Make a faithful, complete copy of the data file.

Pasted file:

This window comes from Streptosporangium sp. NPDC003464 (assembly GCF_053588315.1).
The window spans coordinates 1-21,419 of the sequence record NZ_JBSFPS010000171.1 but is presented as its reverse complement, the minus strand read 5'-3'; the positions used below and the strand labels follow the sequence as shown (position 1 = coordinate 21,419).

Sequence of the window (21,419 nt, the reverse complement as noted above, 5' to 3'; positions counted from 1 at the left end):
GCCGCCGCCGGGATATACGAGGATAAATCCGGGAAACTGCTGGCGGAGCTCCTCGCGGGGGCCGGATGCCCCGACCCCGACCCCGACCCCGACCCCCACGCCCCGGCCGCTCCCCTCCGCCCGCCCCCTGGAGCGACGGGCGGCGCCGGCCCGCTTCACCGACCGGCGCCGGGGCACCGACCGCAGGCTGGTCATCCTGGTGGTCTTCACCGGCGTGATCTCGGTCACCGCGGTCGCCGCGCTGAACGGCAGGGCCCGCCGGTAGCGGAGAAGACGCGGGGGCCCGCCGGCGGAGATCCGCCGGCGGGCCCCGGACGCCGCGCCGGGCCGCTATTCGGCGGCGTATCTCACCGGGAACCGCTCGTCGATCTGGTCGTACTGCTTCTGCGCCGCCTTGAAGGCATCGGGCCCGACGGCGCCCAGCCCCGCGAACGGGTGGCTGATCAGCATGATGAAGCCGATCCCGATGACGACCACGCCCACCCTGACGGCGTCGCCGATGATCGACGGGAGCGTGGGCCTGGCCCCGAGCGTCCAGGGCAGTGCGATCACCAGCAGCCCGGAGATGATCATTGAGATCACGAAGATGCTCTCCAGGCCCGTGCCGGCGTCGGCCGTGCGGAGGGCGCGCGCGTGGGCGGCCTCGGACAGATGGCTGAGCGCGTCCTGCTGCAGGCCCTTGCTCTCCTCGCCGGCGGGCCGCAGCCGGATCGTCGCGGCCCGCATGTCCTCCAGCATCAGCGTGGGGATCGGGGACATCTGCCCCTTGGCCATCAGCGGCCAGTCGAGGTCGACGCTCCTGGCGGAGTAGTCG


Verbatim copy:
This window comes from Streptosporangium sp. NPDC003464 (assembly GCF_053588315.1).
The window spans coordinates 1-21,419 of the sequence record NZ_JBSFPS010000171.1 but is presented as its reverse complement, the minus strand read 5'-3'; the positions used below and the strand labels follow the sequence as shown (position 1 = coordinate 21,419).

Sequence of the window (21,419 nt, the reverse complement as noted above, 5' to 3'; positions counted from 1 at the left end):
GCCGCCGCCGGGATATACGAGGATAAATCCGGGAAACTGCTGGCGGAGCTCCTCGCGGGGGCCGGATGCCCCGACCCCGACCCCGACCCCGACCCCCACGCCCCGGCCGCTCCCCTCCGCCCGCCCCCTGGAGCGACGGGCGGCGCCGGCCCGCTTCACCGACCGGCGCCGGGGCACCGACCGCAGGCTGGTCATCCTGGTGGTCTTCACCGGCGTGATCTCGGTCACCGCGGTCGCCGCGCTGAACGGCAGGGCCCGCCGGTAGCGGAGAAGACGCGGGGGCCCGCCGGCGGAGATCCGCCGGCGGGCCCCGGACGCCGCGCCGGGCCGCTATTCGGCGGCGTATCTCACCGGGAACCGCTCGTCGATCTGGTCGTACTGCTTCTGCGCCGCCTTGAAGGCATCGGGCCCGACGGCGCCCAGCCCCGCGAACGGGTGGCTGATCAGCATGATGAAGCCGATCCCGATGACGACCACGCCCACCCTGACGGCGTCGCCGATGATCGACGGGAGCGTGGGCCTGGCCCCGAGCGTCCAGGGCAGTGCGATCACCAGCAGCCCGGAGATGATCATTGAGATCACGAAGATGCTCTCCAGGCCCGTGCCGGCGTCGGCCGTGCGGAGGGCGCGCGCGTGGGCGGCCTCGGACAGATGGCTGAGCGCGTCCTGCTGCAGGCCCTTGCTCTCCTCGCCGGCGGGCCGCAGCCGGATCGTCGCGGCCCGCATGTCCTCCAGCATCAGCGTGGGGATCGGGGACATCTGCCCCTTGGCCATCAGCGGCCAGTCGAGGTCGACGCTCCTGGCGGAGTAGTCG